Bill Cosby arrives for his sentencing hearing at the Montgomery County Courthouse on Sept. 25, 2018, in Norristown Pa. (AP Photo/Matt Rourke)

Bill Cosby was sentenced Tuesday to no less than three and no more than 10 years in state prison, capping 34 months of criminal litigation and a stunning fall from national acclaim to public disgrace.

Montgomery County Court of Common Pleas Judge Steven T. O’Neill also said Cosby must pay a $25,000 fine and the costs of prosecution.

Cosby’s lawyer, Joseph Green, asked for Cosby to be released on bail after the sentence was imposed, indicating that he plans to file an appeal, but O’Neill rejected the request. Cosby was led from the courtroom in handcuffs.

O’Neill had ruled Tuesday morning that Cosby should be designated as a sexually violent predator. Cosby is subject to lifetime reporting requirements under Pennsylvania’s sex offender registry laws.

Cosby was found guilty in April of three counts of aggravated indecent assault based on Andrea Constand’s allegations that he drugged and sexually assaulted her in 2004.

During sentencing proceedings, Green argued that incarceration would impose excessive hardship on Cosby because of his age and blindness, and argued that Cosby is eligible for house arrest.

Montgomery County District Attorney Kevin Steele argued that the defense was asking for a “get-out-of-jail-free card” and that Cosby had shown no remorse.

Green has already pledged to appeal Cosby’s case on multiple issues, including an allegation that an audio recording used by the prosecutors was doctored. Steele, in a press conference after sentencing, expressed confidence in all of the prosecution’s evidence, and said, “I will put this appellate team up against anybody,” with regard to his office.

“For decades, the defendant has been able to hide his true self and hide his crimes,” Steele said. “Now, finally, Bill Cosby has been unmasked and we have seen the real man as he is headed off to prison.”

Cosby was taken to the Montgomery County Correctional Facility on Tuesday, and will later be transported to SCI Phoenix in Montgomery County, where he will stay until a state facility is chosen.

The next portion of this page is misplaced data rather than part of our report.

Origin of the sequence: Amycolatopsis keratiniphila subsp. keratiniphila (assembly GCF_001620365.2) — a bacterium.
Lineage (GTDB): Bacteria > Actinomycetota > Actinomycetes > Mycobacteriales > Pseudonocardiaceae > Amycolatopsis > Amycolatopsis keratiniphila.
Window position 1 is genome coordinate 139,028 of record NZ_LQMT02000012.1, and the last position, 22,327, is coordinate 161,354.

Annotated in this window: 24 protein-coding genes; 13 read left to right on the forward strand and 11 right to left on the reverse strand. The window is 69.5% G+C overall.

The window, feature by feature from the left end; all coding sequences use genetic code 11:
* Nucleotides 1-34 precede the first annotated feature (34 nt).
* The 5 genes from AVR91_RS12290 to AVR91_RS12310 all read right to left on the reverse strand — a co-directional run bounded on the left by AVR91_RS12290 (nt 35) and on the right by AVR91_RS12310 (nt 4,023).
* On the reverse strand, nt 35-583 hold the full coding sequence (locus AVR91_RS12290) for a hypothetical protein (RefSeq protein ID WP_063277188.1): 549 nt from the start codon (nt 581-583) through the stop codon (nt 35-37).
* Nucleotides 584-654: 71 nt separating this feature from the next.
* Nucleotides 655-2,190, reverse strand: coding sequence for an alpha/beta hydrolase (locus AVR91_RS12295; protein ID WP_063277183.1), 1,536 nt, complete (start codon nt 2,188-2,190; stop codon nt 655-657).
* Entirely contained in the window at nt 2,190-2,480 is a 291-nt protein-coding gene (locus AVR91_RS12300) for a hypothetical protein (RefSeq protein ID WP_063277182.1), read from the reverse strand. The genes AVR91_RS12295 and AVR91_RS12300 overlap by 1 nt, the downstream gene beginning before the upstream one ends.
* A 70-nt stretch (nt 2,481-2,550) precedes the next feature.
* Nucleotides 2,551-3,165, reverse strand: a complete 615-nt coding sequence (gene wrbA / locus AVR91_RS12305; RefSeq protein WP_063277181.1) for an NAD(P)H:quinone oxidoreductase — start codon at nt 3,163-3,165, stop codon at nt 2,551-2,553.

In a written victim impact statement released to the public Tuesday, Constand detailed the effects of not only the assault, but the public scrutiny she received after reporting it.

“Instead of being praised as a straight-shooter, I was called a gold-digger, a con artist, and a pathological liar,” Constand wrote. “I have often asked myself why the burden of being the sole witness in two criminal trials had to fall to me. The pressure was enormous.”

Cosby chose not to take the stand during the sentencing hearing. He also stayed off the stand during the trial.

Cosby was charged with aggravated indecent assault in December 2015, based on Constand’s allegations from more than a decade before. Constand reported the incident to police in 2005, but Montgomery County prosecutors declined to prosecute at the time.

The District Attorney’s Office reopened the case in 2015, after a deposition transcript from the civil litigation between Cosby and Constand became public. In that deposition, Cosby had admitted to obtaining multiple prescriptions for Quaaludes and using drugs to have sex with a woman.

The April trial was Cosby’s second in the Montgomery County case. His first trial, in June 2017, ended in a mistrial when the jury was unable to reach a verdict.

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